Brian Orelli: MannKind's Afrezza is like that kid in school that had tons of potential, but never amounted to anything after getting a bad rap with the teachers because his older brother was a troublemaker and the principal never let the teachers forget it.
In case you haven't been following along with the metaphor, Afrezza's older brother is Pfizer's (NYSE:PFE) Exubera, and the principal is the Food and Drug Administration.
Afrezza is a good product, in theory at least. Inhaling insulin is more convenient for patients than injecting the drug. And the insulin gets into and out of the blood stream quicker than injected insulins, which mimics what happens with non-diabetics and should prevent the insulin from reducing patients' blood sugar levels below where they should be.
But as Sanofi launches the drug for MannKind next year, it's going to have a hard time convincing doctors to prescribe a drug through the lungs. The FDA wants doctors to test for lung function before prescribing, after six months and every year after, even if there are no signs of a problem, suggesting the FDA doesn't have confidence about the long-term use of Afrezza. Keep in mind that Exubera was linked to lung cancer, which will also be in the back of doctors' minds even if the link was inconclusive.
Afrezza might have been able to overcome the unknown long-term issues -- they're only potentially a problem, after all -- if it was substantially better than injected insulins. Unfortunately our mean principal, the FDA, didn't give Afrezza a chance to succeed, failing to put anything on the label about Afrezza decreasing the likelihood of a hypoglycemia (low blood sugar.) The only mention of hypoglycemia on the label is in the warnings and precautions section because taking too much -- just like with injected insulin -- could be life-threatening.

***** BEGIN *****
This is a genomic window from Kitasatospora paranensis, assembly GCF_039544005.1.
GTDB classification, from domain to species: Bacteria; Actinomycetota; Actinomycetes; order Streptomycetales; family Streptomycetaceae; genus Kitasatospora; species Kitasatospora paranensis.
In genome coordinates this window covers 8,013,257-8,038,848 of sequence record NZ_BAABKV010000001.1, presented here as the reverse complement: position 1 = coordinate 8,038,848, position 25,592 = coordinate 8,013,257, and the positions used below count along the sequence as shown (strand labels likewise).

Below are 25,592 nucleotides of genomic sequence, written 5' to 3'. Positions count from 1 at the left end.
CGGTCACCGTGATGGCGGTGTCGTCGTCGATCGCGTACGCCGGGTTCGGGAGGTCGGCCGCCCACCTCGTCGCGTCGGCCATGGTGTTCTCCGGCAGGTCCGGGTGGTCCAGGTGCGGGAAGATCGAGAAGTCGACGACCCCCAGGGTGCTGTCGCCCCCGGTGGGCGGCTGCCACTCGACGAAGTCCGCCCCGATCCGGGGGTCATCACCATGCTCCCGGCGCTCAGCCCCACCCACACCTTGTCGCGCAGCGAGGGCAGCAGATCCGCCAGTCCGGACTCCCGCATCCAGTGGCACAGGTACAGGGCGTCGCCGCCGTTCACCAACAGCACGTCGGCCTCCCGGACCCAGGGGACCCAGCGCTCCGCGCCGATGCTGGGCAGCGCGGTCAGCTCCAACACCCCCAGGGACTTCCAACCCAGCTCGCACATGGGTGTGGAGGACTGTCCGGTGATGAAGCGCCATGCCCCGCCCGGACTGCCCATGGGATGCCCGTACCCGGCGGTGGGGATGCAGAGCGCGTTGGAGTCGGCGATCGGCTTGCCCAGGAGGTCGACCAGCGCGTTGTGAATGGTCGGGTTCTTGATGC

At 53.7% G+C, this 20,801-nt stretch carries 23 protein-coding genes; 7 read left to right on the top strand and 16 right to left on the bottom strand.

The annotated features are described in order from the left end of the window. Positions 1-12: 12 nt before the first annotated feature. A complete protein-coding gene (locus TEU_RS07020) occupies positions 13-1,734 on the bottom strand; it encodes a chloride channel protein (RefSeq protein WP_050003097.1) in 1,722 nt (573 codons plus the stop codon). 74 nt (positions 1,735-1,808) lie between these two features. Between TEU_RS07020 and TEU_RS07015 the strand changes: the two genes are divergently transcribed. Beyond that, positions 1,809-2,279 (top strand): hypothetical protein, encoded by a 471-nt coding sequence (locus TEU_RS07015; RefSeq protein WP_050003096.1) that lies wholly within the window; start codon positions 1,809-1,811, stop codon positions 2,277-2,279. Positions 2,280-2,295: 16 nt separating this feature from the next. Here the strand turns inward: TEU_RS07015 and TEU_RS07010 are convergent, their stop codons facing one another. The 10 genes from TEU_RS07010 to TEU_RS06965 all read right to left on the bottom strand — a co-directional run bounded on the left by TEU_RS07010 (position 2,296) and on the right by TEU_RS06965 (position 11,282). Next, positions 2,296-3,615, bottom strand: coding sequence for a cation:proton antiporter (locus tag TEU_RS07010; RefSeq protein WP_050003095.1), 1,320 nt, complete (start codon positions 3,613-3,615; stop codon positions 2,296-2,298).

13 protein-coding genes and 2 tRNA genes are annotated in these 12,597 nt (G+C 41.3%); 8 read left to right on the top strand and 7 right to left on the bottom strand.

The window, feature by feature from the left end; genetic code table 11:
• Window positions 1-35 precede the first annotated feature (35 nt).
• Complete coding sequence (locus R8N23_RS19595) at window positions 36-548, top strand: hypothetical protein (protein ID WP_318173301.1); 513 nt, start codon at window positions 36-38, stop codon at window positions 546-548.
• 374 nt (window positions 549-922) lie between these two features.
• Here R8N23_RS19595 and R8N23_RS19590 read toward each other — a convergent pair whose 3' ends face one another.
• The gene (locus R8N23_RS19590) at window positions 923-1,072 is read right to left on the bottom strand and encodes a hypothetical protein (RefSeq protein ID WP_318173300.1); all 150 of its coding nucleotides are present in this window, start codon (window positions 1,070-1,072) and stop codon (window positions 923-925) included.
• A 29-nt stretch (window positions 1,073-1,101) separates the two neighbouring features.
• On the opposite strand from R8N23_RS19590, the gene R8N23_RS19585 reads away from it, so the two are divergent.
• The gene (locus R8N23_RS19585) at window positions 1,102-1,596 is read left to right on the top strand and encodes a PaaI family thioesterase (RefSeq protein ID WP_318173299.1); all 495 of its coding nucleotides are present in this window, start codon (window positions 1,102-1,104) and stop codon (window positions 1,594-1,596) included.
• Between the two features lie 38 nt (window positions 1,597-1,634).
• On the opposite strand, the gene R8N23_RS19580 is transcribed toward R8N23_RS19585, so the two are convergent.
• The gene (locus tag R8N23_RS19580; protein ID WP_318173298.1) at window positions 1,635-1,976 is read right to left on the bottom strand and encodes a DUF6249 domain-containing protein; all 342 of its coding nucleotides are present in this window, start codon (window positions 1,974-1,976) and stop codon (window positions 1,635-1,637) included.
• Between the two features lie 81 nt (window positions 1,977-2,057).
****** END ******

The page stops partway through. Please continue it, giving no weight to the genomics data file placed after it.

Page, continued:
If Mannkind hadn't lined up Sanofi, I feel like it would have gone the way of Dendreon, the maker of an effective prostate cancer treatment that never signed on a partner and continues to stumble. But the Sanofi deal sidesteps a lot of the risk of going it alone.
Sanofi's feet-in-the-street have been clamoring for another product to pitch alongside the company's top selling Lantus and with 7 million Lantus patients worldwide, Sanofi knows a thing or two about winning scripts.
Not only did Sanofi hand over $150 million up front to partner on Afrezza, it also agreed to pay MannKind a royalty rate that's arguably above the industry average at 35%. Admittedly, 35% of zero is still zero, but I'm willing to bet that Sanofi can position Afrezza as an adjunct therapy to Lantus, especially in type 1 patients where Afrezza is approved only for use alongside long acting insulin such as Lantus or perhaps Sanofi's next generation drug, U300.
Clearly, the Sanofi deal doesn't solve all of MannKind's woes, but it does throw it a much needed lifeline. Even if Afrezza is a commercial disaster, Sanofi's upfront payment boosts its cash position to over $200 million, putting it in a net cash position (MannKind's debt totaled $186 million exiting the second quarter). And if Sanofi can turn Afrezza into a top seller, MannKind could find itself the beneficiary of $775 million in milestone payments, too. Sure, you need a lot of this stuff to go MannKind's way, but it may be a bet worth taking, especially given that the number of people with diabetes globally is expected to surge from 365 million people to 552 million people by 2030.
Brian Orelli has no position in any stocks mentioned. Todd Campbell has no position in any stocks mentioned. The Motley Fool has no position in any of the stocks mentioned. Try any of our Foolish newsletter services free for 30 days. We Fools may not all hold the same opinions, but we all believe that considering a diverse range of insights makes us better investors. The Motley Fool has a disclosure policy.